More burials, fewer beds as Covid second wave bites

False Bay Hospital staff wearing their masks and social distancing.

The number of patients admitted for Covid-19 at False Bay Hospital almost doubled last week, and the hospital is seeing more younger patients with low oxygen levels during this second wave of the virus than it did during the first surge.

The district hospital’s acting CEO Dr Liezel Rossouw says they daily see between 40 to 70 possible Covid-19 cases.

The hospital admitted 60 patients last week compared to 35 the previous week. Eight patients died in the last two weeks.

The country has been on adjusted alert level 3 as of Tuesday December 29 to curb a second wave of infections.

Countrywide, there are currently 1337 926 active infections and 37 105 deaths. The virus has claimed 8946 lives in the Western Cape.

As of the first week of the new year, according to the provincial Department of Health, there were 504 current cases in Ocean View including Klein Slangkop and Imhoff’s Gift, 709 in Masiphumelele, 74 in Sunnydale, 60 in Capri, 68 in Sun Valley, 2 in Silverglade, 112 in Noordhoek including Chapman’s Peak, San Michel, Crofters Valley and Lake Michelle, 411 in Fish Hoek, 17 in Clovelly, 407 in Muizenberg including Marina da Gama, 102 in Lakeside, 90 in Kommetjie, 57 in Glencairn including Glencairn Heights and Welcome Glen, and 17 in Simon’s Town including Admiral’s Kloof and Seaforth.

Dr Rossouw said 10% of False Bay Hospital’s Covid-19 admissions had had to be transferred to Groote Schuur Hospital in the past two weeks for high care. A further 10% had been transferred to field hospitals to free up more beds in the wards.

The hospital was seeing more Covid-19 admissions than it had seen in the first wave and more younger patients with hypoxia, Dr Rossouw said.

Hypoxia is a condition in which the body or a region of the body is deprived of adequate oxygen supply at the tissue level.

Meanwhile, 139 of the 700 burials at City cemeteries last week were Covid related.

Zahid Badroodien, mayoral committee member for community services and health, said the City was working with the Muslim Judicial Council to increase burial capacity at City cemeteries for Muslim burials. The cemeteries currently accommodated about 150 Muslim burials a month, he said.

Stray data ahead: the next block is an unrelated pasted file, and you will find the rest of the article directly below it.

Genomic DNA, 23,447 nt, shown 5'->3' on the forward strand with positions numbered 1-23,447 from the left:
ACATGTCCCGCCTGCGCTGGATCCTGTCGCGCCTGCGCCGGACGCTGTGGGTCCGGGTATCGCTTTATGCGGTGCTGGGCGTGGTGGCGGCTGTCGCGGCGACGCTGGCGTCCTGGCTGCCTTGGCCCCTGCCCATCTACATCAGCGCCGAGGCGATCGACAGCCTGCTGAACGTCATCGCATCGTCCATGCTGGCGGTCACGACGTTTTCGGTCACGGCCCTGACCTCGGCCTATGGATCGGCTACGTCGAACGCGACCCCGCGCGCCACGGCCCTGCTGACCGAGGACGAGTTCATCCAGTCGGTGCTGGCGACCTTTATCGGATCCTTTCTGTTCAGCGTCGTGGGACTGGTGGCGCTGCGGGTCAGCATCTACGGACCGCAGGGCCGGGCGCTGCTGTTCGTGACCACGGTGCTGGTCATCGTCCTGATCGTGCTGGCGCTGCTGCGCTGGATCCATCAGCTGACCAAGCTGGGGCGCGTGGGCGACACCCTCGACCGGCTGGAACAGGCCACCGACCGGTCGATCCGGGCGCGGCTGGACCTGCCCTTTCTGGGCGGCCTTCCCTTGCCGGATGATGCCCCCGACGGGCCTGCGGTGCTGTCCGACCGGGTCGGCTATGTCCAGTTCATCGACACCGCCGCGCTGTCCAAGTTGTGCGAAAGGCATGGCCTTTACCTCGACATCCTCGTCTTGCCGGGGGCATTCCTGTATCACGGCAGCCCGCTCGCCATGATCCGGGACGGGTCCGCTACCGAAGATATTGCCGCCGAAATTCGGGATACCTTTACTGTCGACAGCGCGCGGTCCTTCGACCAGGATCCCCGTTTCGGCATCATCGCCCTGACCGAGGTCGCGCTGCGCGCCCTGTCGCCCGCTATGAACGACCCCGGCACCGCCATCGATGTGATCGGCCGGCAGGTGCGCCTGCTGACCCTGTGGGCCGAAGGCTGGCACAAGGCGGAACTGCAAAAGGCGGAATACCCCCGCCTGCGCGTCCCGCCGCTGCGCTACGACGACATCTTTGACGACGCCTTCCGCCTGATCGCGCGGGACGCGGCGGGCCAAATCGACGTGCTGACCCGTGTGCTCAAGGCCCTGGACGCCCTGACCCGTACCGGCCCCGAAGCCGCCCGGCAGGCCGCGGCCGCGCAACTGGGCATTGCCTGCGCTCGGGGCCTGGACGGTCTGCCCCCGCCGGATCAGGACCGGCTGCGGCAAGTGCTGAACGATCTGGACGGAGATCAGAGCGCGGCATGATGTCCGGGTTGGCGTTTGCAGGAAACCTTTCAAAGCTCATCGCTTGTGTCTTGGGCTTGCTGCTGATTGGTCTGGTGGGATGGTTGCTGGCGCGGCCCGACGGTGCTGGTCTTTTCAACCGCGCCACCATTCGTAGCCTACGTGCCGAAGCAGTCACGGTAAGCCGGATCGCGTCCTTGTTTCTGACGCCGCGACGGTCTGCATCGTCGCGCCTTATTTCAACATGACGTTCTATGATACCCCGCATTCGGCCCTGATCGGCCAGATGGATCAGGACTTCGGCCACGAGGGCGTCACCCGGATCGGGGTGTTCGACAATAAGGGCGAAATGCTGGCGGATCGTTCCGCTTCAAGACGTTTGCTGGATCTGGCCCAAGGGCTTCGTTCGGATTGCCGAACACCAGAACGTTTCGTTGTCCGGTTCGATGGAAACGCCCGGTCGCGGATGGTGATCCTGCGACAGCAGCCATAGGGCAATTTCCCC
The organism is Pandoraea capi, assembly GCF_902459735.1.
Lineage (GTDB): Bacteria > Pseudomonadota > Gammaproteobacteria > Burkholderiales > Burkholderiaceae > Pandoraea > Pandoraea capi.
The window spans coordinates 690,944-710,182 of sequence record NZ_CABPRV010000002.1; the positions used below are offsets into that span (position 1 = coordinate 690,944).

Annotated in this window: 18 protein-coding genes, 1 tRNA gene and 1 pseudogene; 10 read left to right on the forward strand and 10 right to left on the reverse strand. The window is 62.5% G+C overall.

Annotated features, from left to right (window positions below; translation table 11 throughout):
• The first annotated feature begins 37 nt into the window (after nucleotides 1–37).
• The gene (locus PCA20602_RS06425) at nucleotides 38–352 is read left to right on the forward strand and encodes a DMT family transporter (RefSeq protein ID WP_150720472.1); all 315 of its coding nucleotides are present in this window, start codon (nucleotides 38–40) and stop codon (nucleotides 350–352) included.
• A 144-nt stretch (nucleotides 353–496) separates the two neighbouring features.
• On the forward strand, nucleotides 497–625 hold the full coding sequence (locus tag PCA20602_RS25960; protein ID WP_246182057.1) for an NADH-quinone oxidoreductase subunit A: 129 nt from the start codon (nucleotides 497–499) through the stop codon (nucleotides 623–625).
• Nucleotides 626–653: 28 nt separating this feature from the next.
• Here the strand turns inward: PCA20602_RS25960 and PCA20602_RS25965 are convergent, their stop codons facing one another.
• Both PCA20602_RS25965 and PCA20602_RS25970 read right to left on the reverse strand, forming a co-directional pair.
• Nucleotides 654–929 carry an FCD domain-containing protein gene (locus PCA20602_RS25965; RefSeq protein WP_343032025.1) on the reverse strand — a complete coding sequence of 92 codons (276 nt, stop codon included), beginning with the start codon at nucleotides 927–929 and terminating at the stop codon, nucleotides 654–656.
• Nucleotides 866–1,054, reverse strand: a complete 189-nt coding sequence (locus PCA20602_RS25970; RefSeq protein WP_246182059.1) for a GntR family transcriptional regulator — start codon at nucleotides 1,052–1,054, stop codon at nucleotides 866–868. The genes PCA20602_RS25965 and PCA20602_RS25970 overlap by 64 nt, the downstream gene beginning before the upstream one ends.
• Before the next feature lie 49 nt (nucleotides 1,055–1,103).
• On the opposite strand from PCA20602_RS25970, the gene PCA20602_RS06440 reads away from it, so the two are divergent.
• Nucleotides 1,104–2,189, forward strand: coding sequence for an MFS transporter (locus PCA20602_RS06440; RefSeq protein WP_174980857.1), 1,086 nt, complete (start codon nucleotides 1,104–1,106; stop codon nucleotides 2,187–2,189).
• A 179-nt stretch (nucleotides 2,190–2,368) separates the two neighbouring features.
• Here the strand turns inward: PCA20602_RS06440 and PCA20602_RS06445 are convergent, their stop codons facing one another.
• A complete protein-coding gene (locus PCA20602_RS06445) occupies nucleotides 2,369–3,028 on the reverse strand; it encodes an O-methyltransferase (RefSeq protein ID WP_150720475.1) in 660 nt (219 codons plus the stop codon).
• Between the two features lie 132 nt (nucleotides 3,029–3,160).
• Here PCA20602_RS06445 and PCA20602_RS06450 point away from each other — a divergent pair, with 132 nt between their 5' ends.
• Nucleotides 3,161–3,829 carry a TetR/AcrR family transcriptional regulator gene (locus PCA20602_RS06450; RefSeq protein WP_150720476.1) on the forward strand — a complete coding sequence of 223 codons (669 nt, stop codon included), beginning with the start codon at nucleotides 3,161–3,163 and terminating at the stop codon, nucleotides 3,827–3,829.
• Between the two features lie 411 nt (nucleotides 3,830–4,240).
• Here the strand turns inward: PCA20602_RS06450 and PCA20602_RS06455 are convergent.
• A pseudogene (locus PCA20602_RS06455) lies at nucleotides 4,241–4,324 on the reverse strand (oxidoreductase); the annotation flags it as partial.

City cemeteries with Muslim allotments in the far south are Muizenberg, Dido Valley, and Ocean View.

Until now, Dr Badroodien said, Klip Road cemetery had been the preferred burial site, but the Muslim allotment there had been exhausted.

There were 100 lots available at Ocean View cemetery, and 20 at Muizenberg cemetery.

Running out of space at smaller cemeteries did not mean there was no space for Muslim burials in the city, he said.

“There is sufficient space at large cemeteries to accommodate Muslim burials, but it may require communities to choose cemeteries further from home.”

Jean Wyllie, funeral director of Tony Wyllie and Co in Muizenberg, said they had seen an increase in Covid-19 related deaths recently.

Dr Badroodien urged mourners to consider weekday burials to avoid congestion.

No more than 50 mourners can attend a funeral under current restrictions and they have to wear masks and physically distance.

Noordhoek microbiologist Dr Gerry Norris said there had been a lot of debate about the effectiveness of masks, but they stopped the spread of infection by protecting both the wearer and those the wearer came into contact with.

“The main benefit of wearing masks is that they help prevent the spread of droplets from the nose and mouth. Droplets can transport countless thousands of virus particles into the air and towards others,” he said.

It was important to do everything possible during the pandemic to boost one’s immune system, and people should seek advice from health-care practitioners, he said.